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Uncovering Userland Rootkits through Detection of Hidden Registry Entries

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Registry is the large database where Windows stores all the system, security and software specific settings. It is a tree like structure, which can be viewed or modified using the standard windows utilities such as Regedit.

Reason for Hiding the Registry Entries

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In addition to all system settings, Registry also contains various startup entries for processes and services that are started when Windows starts. For example, all Windows services are stored under the following Registry key,
'HKEY_LOCAL_MACHINE\SYSTEM\CurrentControlSet\Services'.

Similarly the startup process entries can be found in the following Registry keys,
HKEY_LOCAL_MACHINE\SOFTWARE\Microsoft\Windows\CurrentVersion\Run,
HKEY_LOCAL_MACHINE\SOFTWARE\Microsoft\Windows\CurrentVersion\policies\explorer\Run

Rootkits generally modifies these entry points to start their own processes, services or drivers. So it's important for the Rootkit to hide these registry entries to prevent its detection from various system-monitoring tools such as Autoruns, HijackThis, etc.

Rootkit Techniques to Hide the Registry Entries

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Rootkits can employ various methods to hide their registry infiltration. One of the most commonly used techniques is hooking the registry API functions such as RegOpenKey, RegEnumKey, RegEnumValue etc. To be more effective, Rootkits typically hook NT version of these functions namely NtOpenKey, NtEnumerateKey and NtEnumerateValueKey. So when any one calls these registry functions, hooked function will return the filtered results there by hiding its presence.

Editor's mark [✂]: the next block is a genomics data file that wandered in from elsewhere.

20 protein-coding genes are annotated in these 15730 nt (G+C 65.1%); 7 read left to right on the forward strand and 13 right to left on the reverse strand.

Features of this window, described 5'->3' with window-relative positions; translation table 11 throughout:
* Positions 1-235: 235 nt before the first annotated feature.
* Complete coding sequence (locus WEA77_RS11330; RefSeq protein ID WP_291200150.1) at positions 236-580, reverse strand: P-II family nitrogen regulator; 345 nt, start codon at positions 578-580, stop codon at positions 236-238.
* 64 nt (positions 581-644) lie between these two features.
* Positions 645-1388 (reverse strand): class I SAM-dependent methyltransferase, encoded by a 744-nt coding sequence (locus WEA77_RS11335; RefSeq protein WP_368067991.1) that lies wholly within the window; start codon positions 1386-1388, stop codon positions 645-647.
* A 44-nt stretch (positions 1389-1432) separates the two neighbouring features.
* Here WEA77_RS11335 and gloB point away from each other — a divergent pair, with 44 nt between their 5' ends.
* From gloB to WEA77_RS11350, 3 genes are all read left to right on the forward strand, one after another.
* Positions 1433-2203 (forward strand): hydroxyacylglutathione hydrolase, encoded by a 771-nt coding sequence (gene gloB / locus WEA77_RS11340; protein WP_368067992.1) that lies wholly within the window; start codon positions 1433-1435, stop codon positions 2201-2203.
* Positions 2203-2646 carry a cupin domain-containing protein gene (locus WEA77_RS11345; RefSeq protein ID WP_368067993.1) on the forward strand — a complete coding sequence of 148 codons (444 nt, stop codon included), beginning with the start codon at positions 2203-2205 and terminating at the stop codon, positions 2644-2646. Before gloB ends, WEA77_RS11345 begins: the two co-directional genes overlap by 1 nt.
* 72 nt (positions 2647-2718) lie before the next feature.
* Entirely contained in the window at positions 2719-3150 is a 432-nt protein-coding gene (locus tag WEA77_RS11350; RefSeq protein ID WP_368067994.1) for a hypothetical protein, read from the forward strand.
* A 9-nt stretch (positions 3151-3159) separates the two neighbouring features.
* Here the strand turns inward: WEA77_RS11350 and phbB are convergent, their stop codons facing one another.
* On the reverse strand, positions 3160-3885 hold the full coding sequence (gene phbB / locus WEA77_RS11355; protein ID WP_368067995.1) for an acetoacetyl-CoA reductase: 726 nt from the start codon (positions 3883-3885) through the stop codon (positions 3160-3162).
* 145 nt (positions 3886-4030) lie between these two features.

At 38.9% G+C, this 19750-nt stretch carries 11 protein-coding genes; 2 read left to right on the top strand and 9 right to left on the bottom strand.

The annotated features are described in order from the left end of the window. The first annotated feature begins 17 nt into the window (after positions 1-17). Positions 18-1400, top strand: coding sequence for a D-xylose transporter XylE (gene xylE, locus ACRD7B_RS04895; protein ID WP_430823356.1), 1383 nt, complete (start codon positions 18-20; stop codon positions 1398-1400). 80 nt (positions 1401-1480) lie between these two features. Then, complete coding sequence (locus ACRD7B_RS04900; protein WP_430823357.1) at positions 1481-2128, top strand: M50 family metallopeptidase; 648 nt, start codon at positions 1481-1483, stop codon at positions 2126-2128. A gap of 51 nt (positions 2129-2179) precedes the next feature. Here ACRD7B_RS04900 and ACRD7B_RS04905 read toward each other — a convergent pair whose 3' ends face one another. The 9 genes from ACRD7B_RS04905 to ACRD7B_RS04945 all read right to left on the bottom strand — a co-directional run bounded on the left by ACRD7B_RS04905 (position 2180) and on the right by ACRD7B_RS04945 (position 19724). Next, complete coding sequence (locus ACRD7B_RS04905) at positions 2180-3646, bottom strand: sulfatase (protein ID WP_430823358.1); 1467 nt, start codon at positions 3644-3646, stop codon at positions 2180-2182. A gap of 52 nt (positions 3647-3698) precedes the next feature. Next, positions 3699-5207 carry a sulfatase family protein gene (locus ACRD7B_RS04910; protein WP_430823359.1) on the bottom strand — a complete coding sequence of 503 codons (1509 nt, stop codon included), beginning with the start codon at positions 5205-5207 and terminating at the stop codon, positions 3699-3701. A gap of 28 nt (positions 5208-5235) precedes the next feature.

Detection of Hidden Registry Entries

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Most common detection mechanism used in these cases is the cross-view comparison method. In this method initially, high level registry API functions (such as RegEnumKey, RegEnumValue) are used to enumerate the keys and values. Next the lower level methods are used to enumerate same registry keys. Then the both results are compared to determine the hidden Rootkit entries.

Many such lower level techniques exist to enumerate keys. Here we will be discussing about two such prominent methods in detail.

Detecting Hidden Registry Entries Using Direct NT System Call Method

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As mentioned previously, Rootkits hide their registry entries by hooking the lower level NT functions. In order to effectively detect these entries, one can directly invoke those NT functions rather than using API functions. Every NT function in Windows is uniquely identified through its service number (For NtEnumerateKey its 0x47). So instead of calling these NT functions, one can directly call these functions by using INT 2E (for Windows 2K) or Sysenter (Windows XP onwards) instruction by passing the respective service number.

Here is the direct implementation of NtEnumerateKey and NtEnumerateValueKey function, which can be directly called to bypass any API level hooks put by the Rootkits.

//For Windows XP, for other platforms only service number will differ


 _declspec(naked)
 NTSTATUS __stdcall DirectNtEnumerateKey(
		IN HANDLE KeyHandle,
		IN ULONG Index,
		IN KEY_INFORMATION_CLASS KeyInformationClass,
		OUT PVOID KeyInformation,
		IN ULONG KeyInformationLength,
		OUT PULONG ResultLength )
 {

	__asm
	{
			mov eax, 0x47     
			call DirectCall_XP
			ret 0x18
			
		DirectCall_XP:
		
			mov edx, esp